The debate of superiority between “HD” or “VX” skate videos is an unnecessary one to have. One does not have to be better than the other, as they both serve their own purposes. The debate continues due to how sentimental skateboard culture is to the relic known as the Sony VX1000. It was the golden standard video camera used to produce so many classic skateboard videos. Skaters were quick to describe HD videos as “whack” when they first emerged because that’s their knee jerk reaction to any sort of change. Try suggesting a truck brand switch to a skater over the age of 25 and see what we mean. O.G skateboard culture taught us that we always have to pick a side with anything that even resembles a debate. You were either hesh or fresh and the other side wasn’t cool.
We’ve grown since, and skateboard culture is learning that complimenting a VX1000 skate flick doesn’t mean that you are putting down HD videos. You do not have to pick a side. Skateboard videographer Jordan Wiens exemplifies this concept in spades. Jordan explores both mediums with his skateboard videos yet selected the aforementioned relic for his latest project – “Tangent”. Considering how simple a Sony VX1000 is compared to modern technology, it is interestingly complex to use properly. In order to achieve a similar effect created by the works of VX wizards such as Greg Hunt, Jon Miner, or Josh Stewart, a filmer must be drawn to study VX1000 videos before developing their own style/technique. Having that passion and understanding why VX1000 footage is so sick makes a huge difference. The pathway to this understanding is rather tedious. Skateboard videos ooze with a hard to define characteristic when they are made with love by a skate nerd filmer who knows what he’s doing. Attempting to define that characteristic is as pointless as the “HD” vs “VX” debate. It’s awesome and is best to be left as unknown.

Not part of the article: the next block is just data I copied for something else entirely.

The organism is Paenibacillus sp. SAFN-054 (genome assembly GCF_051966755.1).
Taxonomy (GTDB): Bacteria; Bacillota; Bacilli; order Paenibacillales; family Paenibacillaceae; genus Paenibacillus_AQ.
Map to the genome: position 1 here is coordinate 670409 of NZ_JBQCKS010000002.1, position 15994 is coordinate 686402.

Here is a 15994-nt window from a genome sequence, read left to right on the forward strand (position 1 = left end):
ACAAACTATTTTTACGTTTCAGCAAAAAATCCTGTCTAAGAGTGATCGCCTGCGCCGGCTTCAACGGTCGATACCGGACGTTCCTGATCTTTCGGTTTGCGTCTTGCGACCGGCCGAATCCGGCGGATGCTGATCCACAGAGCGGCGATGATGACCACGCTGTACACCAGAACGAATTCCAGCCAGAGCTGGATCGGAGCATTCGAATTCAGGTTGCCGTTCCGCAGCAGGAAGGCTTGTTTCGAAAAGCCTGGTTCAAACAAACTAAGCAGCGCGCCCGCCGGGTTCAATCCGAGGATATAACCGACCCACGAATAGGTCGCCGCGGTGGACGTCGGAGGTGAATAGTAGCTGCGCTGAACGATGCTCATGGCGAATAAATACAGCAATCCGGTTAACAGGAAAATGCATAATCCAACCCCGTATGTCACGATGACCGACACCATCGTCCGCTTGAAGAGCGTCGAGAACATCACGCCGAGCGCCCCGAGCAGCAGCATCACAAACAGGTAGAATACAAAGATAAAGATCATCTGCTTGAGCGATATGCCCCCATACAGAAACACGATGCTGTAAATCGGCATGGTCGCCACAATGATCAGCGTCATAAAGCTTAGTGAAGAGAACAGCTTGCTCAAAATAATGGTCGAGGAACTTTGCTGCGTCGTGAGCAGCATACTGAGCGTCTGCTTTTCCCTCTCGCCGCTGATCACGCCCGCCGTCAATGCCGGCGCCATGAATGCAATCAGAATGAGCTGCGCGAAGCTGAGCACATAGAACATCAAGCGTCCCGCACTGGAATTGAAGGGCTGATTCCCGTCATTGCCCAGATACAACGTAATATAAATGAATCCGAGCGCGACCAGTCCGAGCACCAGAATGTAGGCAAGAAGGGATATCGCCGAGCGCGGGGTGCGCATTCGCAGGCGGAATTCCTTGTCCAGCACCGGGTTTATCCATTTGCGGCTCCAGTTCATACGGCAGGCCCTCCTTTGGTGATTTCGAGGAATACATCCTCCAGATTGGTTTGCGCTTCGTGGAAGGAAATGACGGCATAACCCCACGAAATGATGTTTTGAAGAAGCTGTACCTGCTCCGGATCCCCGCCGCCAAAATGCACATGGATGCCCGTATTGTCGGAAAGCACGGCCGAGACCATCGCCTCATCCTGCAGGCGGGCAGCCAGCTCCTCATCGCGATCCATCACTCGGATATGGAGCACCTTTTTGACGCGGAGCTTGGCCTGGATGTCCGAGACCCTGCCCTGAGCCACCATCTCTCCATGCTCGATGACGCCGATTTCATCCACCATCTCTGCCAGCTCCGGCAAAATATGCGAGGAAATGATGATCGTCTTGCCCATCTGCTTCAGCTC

Click here to watch TANGENT
Click here to watch Bryan Barbier's re-mixed part from TANGENT